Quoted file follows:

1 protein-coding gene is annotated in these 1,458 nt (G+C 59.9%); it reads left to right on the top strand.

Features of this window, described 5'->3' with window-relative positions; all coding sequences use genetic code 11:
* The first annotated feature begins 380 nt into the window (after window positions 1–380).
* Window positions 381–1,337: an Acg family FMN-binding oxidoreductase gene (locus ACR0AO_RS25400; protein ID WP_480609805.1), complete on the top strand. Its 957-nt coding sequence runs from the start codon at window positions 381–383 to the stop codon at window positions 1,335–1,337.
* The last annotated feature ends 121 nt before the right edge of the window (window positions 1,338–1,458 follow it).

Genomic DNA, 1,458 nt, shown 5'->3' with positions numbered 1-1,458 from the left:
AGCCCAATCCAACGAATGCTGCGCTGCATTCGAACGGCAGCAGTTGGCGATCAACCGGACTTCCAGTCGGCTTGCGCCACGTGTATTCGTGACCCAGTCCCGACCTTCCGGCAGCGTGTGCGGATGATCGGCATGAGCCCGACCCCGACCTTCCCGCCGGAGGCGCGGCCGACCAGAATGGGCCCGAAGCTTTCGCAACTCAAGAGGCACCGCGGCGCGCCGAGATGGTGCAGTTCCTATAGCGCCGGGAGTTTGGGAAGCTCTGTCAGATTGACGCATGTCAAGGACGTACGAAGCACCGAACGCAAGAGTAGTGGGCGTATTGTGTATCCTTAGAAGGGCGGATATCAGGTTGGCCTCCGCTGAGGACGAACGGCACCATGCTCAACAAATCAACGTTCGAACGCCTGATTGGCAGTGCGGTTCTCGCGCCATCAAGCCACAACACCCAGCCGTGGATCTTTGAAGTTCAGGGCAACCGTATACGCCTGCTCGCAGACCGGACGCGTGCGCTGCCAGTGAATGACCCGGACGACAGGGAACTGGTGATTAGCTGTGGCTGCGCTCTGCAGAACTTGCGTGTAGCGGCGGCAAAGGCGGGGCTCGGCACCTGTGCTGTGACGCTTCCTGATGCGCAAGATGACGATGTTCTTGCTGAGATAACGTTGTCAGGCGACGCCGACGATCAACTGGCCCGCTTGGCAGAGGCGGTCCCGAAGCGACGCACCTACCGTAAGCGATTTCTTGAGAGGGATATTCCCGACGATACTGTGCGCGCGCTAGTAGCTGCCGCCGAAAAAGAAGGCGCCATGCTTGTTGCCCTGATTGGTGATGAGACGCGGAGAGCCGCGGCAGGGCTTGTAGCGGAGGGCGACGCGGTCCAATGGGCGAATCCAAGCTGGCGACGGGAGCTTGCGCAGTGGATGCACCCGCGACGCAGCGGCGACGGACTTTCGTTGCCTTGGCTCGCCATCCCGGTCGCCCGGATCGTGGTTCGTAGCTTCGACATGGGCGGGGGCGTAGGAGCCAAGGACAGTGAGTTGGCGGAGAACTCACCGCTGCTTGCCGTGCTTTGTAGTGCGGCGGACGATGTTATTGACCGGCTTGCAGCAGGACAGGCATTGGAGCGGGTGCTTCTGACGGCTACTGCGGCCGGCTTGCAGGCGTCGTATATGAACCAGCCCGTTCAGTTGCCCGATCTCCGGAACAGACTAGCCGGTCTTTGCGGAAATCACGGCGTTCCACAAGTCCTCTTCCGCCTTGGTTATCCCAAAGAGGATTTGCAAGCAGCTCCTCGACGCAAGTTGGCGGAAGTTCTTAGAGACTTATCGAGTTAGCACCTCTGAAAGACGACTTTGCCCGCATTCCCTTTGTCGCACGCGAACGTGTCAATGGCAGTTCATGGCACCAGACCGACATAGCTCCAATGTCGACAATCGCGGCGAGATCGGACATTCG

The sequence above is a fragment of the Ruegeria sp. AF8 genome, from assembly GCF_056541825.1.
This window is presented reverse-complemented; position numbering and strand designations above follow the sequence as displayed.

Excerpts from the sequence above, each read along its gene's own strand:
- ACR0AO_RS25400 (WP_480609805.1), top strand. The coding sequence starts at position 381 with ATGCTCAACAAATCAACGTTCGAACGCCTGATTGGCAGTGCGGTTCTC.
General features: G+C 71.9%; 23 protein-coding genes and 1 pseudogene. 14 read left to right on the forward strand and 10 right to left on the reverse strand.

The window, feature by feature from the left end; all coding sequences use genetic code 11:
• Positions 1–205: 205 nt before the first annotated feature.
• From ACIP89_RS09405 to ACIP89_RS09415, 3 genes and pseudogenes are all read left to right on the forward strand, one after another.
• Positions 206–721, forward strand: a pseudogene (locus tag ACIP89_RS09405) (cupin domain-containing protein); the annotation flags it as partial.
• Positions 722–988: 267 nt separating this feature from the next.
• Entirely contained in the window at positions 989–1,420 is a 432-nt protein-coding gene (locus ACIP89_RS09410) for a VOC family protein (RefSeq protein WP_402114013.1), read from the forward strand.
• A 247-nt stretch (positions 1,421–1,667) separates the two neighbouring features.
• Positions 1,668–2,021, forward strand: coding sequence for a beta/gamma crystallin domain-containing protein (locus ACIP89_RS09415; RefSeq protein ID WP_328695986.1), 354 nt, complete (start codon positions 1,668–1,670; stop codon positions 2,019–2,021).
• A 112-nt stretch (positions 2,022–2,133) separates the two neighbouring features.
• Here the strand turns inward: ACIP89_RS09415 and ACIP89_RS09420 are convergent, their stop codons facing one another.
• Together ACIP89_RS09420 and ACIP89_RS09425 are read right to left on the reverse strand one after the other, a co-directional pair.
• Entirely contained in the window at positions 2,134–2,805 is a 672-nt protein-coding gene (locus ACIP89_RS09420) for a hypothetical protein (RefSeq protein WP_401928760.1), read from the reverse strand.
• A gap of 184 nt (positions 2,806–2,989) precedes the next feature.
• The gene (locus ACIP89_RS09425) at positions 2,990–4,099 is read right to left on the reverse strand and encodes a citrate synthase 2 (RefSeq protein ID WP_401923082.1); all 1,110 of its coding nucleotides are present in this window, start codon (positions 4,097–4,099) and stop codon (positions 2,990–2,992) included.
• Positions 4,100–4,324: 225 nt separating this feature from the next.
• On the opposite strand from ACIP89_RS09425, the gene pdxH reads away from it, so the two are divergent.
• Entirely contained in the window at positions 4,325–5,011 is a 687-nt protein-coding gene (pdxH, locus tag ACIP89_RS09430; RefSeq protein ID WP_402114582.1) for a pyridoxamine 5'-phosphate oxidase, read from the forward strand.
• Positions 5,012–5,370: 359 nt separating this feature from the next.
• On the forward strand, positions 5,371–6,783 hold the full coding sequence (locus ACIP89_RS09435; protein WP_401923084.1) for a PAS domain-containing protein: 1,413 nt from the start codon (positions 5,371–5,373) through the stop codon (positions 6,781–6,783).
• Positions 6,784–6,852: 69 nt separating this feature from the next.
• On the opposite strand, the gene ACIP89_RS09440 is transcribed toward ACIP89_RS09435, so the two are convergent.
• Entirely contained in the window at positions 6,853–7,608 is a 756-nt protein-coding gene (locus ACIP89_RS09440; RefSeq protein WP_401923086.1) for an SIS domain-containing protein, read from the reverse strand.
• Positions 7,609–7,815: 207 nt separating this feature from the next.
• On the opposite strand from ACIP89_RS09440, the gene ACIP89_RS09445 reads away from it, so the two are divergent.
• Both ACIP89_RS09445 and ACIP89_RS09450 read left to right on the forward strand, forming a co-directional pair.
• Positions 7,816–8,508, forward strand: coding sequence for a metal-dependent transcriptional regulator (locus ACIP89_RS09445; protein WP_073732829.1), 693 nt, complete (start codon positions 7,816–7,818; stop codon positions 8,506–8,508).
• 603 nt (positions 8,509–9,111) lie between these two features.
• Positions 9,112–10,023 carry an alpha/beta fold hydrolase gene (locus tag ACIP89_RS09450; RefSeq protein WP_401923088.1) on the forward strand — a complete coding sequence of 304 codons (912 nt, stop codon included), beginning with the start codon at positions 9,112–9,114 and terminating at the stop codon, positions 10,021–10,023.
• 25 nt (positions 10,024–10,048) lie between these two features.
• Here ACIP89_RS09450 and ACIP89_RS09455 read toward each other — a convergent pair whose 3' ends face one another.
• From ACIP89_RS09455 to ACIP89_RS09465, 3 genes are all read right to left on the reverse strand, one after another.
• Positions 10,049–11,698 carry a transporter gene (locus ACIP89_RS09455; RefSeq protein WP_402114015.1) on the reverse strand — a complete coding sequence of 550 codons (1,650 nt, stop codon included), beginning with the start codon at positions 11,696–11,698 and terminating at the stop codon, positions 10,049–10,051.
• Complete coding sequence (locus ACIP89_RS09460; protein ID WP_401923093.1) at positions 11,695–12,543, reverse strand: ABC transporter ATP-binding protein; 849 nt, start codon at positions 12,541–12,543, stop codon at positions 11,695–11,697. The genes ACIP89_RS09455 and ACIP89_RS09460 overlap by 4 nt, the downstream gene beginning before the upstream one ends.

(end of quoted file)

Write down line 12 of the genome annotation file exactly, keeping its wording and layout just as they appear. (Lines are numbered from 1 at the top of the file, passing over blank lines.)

General features: G+C 71.9%; 23 protein-coding genes and 1 pseudogene. 14 read left to right on the forward strand and 10 right to left on the reverse strand.